Camp Schwab has been under construction for about 20 years and was set to replace Futenma, a highly controversial base in Ginowan, some 50 miles to the south. The project is viewed by the US military as essential to maintaining its presence in the region. Protestors have been fighting to stop construction of the base for years, in large part by holding sit-in demonstrations to block trucks carrying dirt into the site. Opposition is widespread. According to the Japan Times, a February non-binding, prefecture-wide referendum received more than 52 percent voter turnout, and 72 percent of voters said “no” to the relocation of the base to Henoko.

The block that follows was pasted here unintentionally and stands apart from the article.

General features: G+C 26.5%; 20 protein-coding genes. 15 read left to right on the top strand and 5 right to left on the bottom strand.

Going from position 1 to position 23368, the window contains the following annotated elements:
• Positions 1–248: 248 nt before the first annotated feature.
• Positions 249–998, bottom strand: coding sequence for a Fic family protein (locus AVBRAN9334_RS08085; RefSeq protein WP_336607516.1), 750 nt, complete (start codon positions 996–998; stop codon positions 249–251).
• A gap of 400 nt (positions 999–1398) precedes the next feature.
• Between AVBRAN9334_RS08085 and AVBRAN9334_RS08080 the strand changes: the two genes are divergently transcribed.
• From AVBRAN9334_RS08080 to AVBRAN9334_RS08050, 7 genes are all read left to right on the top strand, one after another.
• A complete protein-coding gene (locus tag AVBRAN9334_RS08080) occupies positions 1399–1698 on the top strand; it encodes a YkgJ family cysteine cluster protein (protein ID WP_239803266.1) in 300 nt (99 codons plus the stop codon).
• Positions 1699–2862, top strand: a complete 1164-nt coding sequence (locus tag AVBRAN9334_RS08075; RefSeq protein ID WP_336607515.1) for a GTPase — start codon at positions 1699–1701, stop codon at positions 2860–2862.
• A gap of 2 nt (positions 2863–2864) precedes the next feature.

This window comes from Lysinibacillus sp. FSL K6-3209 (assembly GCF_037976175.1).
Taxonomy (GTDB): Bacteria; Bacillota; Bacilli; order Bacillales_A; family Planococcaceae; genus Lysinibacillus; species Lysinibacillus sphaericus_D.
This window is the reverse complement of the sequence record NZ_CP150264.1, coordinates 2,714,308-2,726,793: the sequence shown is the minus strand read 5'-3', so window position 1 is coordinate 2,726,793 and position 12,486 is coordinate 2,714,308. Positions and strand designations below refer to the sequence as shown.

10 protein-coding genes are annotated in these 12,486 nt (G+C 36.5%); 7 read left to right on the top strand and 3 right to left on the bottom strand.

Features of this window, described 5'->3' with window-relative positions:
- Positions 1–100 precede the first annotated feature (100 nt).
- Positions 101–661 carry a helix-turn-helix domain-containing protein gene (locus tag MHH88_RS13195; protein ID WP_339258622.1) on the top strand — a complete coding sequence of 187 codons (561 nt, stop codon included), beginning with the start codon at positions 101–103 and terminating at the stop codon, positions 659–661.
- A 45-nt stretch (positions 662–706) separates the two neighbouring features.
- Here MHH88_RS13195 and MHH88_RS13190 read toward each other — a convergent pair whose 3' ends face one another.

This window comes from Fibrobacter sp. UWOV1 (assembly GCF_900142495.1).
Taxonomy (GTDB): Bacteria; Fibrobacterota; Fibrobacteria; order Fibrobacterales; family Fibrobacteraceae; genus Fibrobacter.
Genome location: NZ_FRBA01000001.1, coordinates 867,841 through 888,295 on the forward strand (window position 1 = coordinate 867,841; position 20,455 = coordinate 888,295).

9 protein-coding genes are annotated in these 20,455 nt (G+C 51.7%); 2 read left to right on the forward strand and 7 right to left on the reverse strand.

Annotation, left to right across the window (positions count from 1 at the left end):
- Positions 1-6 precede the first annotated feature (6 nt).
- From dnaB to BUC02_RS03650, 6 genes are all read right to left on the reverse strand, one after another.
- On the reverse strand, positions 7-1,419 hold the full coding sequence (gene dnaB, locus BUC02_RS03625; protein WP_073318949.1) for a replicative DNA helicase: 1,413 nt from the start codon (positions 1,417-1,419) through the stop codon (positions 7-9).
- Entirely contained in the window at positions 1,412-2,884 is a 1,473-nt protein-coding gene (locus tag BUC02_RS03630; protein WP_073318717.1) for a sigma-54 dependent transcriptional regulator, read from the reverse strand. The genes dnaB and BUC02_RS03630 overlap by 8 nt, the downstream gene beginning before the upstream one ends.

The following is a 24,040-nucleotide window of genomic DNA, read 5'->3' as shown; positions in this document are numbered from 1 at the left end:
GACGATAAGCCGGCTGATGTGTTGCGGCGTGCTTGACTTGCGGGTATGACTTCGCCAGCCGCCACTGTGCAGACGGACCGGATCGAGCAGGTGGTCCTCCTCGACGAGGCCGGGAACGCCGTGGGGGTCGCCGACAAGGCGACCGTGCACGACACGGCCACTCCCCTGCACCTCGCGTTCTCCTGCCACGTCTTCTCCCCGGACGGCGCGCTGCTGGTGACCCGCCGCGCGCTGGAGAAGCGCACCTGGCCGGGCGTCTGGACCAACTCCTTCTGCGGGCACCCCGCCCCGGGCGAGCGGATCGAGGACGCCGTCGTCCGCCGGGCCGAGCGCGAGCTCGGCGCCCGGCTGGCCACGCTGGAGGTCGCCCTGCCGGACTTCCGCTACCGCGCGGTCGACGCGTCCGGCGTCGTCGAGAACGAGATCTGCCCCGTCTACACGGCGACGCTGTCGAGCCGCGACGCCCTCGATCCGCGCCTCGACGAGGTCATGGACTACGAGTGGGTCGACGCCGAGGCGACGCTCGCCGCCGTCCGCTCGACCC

Major Andrew Aranda, a Marines spokesperson stationed in Camp Foster in Okinawa, said that landfill construction is not unusual in Okinawa, and that a negative perception of the military could be influencing public opinion. “It’s not the first time that the Japanese government has filled in land,” he said. “I would like to know if they make plans to move coral for construction outside of US purposes.”

Construction of Camp Schwab has been sluggish over the years. The seafloor, which Abe describes as “soft as mayonnaise,” has posed a challenge given the weight on the landing strip. Changes in construction plans require approval from the Okinawan government, which can be difficult to obtain.